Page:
3. Brochure: A written disclosure statement that you must provide to clients and prospective clients. See SEC rule 204-3; Form ADV, Part 2A. [Used in: General Instructions; Used throughout Part 2]
4. Brochure Supplement: A written disclosure statement containing information about certain of your supervised persons that your firm is required by Part 2B of Form ADV to provide to clients and prospective clients. See SEC rule 204-3; Form ADV, Part 2B. [Used in: General Instructions; Used throughout Part 2]
5. Charged: Being accused of a crime in a formal complaint, information, or indictment (or equivalent formal charge). [Used in: Part 1A, Item 11; DRPs]
6. Client: Any of your firm’s investment advisory clients. This term includes clients from which your firm receives no compensation, such as family members of your supervised persons. If your firm also provides other services (e.g., accounting services), this term does not include clients that are not investment advisory clients. [Used throughout Form ADV and Form ADV-W]
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7. Control: The power, directly or indirectly, to direct the management or policies of a person, whether through ownership of securities, by contract, or otherwise. Each of your firm’s officers, partners, or directors exercising executive responsibility (or persons having similar status or functions) is presumed to control your firm. A person is presumed to control a corporation if the person: (i) directly or indirectly has the right to vote 25 percent or more of a class of the corporation’s voting securities; or (ii) has the power to sell or direct the sale of 25 percent or more of a class of the corporation’s voting securities. A person is presumed to control a partnership if the person has the right to receive upon dissolution, or has contributed, 25 percent or more of the capital of the partnership. A person is presumed to control a limited liability company (“LLC”) if the person: (i) directly or indirectly has the right to vote 25 percent or more of a class of the interests of the LLC; (ii) has the right to receive upon dissolution, or has contributed, 25 percent or more of the capital of the LLC; or (iii) is an elected manager of the LLC. A person is presumed to control a trust if the person is a trustee or managing agent of the trust.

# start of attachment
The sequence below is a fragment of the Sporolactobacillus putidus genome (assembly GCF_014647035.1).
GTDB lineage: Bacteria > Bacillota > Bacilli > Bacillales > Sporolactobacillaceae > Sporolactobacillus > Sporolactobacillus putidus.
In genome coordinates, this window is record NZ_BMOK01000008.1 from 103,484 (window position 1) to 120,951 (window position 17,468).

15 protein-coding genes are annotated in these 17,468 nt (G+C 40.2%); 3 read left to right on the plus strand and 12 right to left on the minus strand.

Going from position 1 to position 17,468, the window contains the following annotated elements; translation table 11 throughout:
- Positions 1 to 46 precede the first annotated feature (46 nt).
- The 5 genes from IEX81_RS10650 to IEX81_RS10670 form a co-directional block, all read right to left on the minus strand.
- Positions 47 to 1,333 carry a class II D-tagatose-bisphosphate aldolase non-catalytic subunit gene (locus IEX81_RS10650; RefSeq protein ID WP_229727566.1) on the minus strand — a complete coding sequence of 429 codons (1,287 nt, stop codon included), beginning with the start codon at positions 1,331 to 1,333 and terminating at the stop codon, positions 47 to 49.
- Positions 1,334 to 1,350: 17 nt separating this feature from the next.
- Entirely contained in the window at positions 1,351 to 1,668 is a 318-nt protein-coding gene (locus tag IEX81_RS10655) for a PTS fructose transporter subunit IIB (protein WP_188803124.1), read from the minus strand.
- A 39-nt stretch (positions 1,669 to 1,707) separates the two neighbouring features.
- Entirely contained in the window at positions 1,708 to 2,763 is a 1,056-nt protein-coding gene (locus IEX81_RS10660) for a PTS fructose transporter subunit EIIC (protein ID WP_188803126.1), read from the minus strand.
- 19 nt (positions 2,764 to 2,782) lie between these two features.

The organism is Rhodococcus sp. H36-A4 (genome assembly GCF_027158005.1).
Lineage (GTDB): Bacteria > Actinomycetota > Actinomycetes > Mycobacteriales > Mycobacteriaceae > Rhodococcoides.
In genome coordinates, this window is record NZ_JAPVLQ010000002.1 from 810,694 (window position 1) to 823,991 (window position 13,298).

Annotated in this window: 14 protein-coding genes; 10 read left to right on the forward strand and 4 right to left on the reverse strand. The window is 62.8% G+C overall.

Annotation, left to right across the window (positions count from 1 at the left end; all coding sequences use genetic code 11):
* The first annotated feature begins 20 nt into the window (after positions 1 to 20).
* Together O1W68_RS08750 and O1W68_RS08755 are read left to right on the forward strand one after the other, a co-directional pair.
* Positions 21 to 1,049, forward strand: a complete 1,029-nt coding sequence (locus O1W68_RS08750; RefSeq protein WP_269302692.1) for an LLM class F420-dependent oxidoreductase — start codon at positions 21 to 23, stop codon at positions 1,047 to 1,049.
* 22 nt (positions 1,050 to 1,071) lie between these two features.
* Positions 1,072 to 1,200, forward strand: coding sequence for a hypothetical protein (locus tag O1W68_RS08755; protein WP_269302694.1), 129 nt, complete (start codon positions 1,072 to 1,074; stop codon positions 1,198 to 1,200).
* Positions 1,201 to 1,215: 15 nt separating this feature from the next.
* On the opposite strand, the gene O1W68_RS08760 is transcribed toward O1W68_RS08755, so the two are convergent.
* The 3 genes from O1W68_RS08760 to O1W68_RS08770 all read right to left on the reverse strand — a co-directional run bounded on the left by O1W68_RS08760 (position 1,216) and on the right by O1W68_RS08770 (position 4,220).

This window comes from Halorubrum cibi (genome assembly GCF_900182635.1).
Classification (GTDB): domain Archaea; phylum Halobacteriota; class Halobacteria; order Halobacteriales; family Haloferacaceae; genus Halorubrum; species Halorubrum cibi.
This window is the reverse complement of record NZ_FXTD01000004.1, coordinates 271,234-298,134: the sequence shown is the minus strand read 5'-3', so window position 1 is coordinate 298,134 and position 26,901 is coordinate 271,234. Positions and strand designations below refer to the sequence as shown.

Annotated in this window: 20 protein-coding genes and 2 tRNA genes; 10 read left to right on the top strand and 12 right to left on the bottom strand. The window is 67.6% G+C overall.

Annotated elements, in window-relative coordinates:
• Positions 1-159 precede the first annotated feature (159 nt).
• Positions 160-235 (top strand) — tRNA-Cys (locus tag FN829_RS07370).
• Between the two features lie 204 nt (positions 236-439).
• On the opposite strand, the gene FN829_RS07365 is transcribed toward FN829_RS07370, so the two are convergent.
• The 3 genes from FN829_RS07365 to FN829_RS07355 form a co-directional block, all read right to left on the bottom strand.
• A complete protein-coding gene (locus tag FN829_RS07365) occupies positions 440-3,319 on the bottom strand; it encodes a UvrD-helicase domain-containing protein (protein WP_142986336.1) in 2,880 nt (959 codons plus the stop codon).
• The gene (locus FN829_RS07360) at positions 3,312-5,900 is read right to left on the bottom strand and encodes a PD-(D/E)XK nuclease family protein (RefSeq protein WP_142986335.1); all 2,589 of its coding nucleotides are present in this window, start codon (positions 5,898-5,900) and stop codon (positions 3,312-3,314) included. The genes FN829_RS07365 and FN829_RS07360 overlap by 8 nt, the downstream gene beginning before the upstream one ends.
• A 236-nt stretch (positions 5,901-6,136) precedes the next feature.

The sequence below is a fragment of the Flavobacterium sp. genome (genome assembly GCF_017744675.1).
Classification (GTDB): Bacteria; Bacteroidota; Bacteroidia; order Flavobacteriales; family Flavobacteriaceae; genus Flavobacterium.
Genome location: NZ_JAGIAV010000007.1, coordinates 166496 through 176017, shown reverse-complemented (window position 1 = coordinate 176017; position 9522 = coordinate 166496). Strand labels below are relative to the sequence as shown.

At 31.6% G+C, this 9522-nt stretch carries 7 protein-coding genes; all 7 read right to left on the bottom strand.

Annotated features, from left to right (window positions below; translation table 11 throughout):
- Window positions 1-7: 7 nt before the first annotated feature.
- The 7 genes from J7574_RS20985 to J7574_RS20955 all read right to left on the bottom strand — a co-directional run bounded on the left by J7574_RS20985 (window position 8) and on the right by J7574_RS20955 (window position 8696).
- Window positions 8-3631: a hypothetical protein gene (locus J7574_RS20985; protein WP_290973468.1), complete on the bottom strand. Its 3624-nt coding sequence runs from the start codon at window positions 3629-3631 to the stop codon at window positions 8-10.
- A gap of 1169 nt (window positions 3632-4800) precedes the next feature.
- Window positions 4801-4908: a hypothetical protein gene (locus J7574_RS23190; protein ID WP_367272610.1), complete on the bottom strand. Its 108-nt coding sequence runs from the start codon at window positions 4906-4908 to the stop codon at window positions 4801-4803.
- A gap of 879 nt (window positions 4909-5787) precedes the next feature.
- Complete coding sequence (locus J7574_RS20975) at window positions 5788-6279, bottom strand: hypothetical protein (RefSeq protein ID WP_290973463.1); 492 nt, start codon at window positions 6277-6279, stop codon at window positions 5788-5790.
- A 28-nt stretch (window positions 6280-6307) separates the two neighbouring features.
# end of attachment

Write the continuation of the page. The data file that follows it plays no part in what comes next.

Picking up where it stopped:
[Used in: General Instructions; Part 1A, Instructions, Items 2, 7, 10, 11, 12, Schedules A, B, C, D; DRPs]
8. Custody: Holding, directly or indirectly, client funds or securities, or having any authority to obtain possession of them. You have custody if a related person holds, directly or indirectly, client funds or securities, or has any authority to obtain possession of them, in connection with advisory services you provide to clients. Custody includes: